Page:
Green Building and Indoor Air Quality: Introduction

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Indoor air quality is the sleeping giant of the homebuilding industry. That’s because we know something isn’t right about many of the materials we use, but we’re not quite sure what that means or what the implications are. Most of us, for example, have probably used construction adhesive that comes with a label warning that the product can cause nerve and liver damage, even cancer. But we use it anyway, year after year. It’s like our attitude about smog: If you can’t see it from your front porch, why worry about it?

The Green Factor:

Maintaining high indoor air quality, an important component of green building, becomes more complex as the number of chemicals used in household furnishings, products, and building materials continues to expand. As houses become tighter, they are more likely to trap chemicals in the air we breathe In fact air quality can be much lower inside where we spend almost all of our time than it is outside.

Green-building strategies for improving air quality include appropriate mechanical ventilation and air filtration. It should also include a broader appreciation for the kind of hazards we may encounter and efforts to eliminate them when possible:

• Commonly-found chemicals: hazards such as solvents, paints, vehicle exhaust, certain adhesives, pesticides -- as well as ordinary households products and building materials that off-gas formaldehyde and other potentially hazardous compounds

• Radon, a naturally occurring gas, is the second most frequent cause of lung cancer in the U S after smoking

Non-toxic adhesives are readily available and make a greener choice than those containing volatile organic compounds.

It’s not just adhesives, paint, and solvents used to build a house that pose potential health risks. There are many materials that become part of a finished house—paneling, furniture, carpet—that contain toxic compounds threatening the health and well-being of the people who live there. Other contaminants, ranging from pet dander to mold and dust mites, may seem more benign because they are natural in their origin. Not so.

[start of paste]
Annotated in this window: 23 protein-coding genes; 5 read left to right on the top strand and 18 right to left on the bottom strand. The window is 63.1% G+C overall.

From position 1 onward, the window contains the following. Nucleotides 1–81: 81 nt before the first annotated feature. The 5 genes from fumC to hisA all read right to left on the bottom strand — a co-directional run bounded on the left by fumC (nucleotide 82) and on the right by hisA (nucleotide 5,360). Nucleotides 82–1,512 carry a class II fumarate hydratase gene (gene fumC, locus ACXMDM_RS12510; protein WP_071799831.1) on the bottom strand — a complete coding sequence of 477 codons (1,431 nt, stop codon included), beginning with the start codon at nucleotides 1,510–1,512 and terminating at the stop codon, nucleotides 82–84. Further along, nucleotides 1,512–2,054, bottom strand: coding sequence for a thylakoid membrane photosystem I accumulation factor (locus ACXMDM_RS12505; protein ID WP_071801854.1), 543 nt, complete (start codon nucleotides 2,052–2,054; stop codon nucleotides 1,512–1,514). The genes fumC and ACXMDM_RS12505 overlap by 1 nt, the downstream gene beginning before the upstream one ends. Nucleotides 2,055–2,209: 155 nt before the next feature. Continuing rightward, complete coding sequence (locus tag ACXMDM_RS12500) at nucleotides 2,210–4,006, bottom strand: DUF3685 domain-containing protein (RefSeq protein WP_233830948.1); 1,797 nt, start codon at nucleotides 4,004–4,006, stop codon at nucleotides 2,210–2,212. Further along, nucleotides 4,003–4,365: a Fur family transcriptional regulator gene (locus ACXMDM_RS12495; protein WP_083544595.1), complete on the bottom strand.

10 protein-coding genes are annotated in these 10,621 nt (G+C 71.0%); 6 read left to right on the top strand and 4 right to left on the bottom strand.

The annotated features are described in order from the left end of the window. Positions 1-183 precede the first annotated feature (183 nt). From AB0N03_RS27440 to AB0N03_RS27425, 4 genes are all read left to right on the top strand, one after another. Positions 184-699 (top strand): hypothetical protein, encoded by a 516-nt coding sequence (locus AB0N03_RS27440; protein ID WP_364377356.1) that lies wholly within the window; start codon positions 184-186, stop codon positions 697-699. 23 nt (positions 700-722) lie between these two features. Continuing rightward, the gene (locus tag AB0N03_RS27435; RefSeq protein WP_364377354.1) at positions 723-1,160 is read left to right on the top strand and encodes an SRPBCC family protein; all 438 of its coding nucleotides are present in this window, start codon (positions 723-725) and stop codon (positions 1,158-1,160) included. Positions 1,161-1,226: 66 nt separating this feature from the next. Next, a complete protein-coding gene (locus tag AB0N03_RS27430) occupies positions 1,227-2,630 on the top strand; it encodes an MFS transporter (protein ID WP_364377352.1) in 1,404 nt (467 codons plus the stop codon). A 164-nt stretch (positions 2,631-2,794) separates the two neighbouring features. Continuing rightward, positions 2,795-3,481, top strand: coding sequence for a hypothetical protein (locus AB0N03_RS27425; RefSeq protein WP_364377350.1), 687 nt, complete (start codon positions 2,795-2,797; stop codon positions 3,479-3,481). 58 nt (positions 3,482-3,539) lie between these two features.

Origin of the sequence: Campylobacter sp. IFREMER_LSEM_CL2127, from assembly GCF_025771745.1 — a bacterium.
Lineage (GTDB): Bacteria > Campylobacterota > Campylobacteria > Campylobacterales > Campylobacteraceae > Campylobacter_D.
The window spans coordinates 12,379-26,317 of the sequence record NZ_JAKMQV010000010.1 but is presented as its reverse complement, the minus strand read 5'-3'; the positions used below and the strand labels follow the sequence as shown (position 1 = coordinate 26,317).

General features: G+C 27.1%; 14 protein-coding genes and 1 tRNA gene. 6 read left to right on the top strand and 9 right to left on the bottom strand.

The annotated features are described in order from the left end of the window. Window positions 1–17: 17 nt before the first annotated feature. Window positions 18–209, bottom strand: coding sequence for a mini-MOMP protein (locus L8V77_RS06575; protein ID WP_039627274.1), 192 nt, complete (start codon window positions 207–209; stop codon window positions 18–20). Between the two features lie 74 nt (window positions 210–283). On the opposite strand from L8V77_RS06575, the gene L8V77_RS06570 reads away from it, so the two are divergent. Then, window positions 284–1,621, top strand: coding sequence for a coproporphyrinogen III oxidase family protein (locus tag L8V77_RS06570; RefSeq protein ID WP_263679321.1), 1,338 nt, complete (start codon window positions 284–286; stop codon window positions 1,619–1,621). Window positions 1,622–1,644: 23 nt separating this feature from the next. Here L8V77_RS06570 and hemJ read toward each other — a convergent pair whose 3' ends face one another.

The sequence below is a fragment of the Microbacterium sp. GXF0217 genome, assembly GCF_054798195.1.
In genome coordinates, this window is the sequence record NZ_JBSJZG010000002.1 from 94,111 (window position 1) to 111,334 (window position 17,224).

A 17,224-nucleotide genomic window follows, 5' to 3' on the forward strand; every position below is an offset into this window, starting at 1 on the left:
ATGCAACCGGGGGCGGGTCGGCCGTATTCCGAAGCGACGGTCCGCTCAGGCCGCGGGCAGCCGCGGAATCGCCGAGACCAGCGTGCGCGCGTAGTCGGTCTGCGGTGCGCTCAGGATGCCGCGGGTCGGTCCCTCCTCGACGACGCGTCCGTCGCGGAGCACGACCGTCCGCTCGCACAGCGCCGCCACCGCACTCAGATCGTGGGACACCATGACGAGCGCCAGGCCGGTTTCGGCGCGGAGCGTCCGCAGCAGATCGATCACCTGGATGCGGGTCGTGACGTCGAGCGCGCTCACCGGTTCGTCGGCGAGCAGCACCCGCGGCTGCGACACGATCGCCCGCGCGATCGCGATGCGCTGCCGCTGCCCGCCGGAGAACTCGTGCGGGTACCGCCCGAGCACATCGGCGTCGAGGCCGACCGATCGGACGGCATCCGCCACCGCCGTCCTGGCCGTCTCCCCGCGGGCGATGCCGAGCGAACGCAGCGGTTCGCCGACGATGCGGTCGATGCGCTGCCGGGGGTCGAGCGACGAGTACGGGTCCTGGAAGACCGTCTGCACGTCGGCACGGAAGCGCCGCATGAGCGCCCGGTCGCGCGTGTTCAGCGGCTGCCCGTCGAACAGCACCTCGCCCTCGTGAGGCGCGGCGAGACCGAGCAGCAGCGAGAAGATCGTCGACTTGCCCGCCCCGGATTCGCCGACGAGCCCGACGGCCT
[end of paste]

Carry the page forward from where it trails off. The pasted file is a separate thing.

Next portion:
Indoor air quality is an important leg of green building not only because there are so many potential airborne threats to health but also because we spend so much time inside in contact with them. We know frighteningly little about many of the chemicals we come in to contact with in our own homes or how we should build to cope with them. Much of what we do know is from our European counterparts. They have been building tight homes for 25 years and were the first to identify indoor air quality as a problem. When homes were very leaky it wasn’t an issue—all that free ventilation got rid of toxins in the house. But as homes got tighter and more synthetic chemicals replaced natural products, the impact of poor indoor air quality became more apparent.

As short on answers as we sometimes seem to be, we do know more today than we did a decade ago. Increasingly, the public health community is pointing the finger at homes and schools as the source of health problems, particularly among children. When Scientific American reports that of all the chemicals regulated by the U.S. Environmental Protection Agency only two are more prevalent outdoors than indoors, it seems we have a problem.

FYI: The EPA estimates as many as 15 percent of Americans are allergic to their own homes. According to the New England Journal of Medicine, 40 percent of children born today will suffer some form of respiratory disease.

This countertop substrate is wheat board, a particleboard replacement made from rapidly renewable resources and without the urea-formaldehyde binders that would add contaminants to indoor air.

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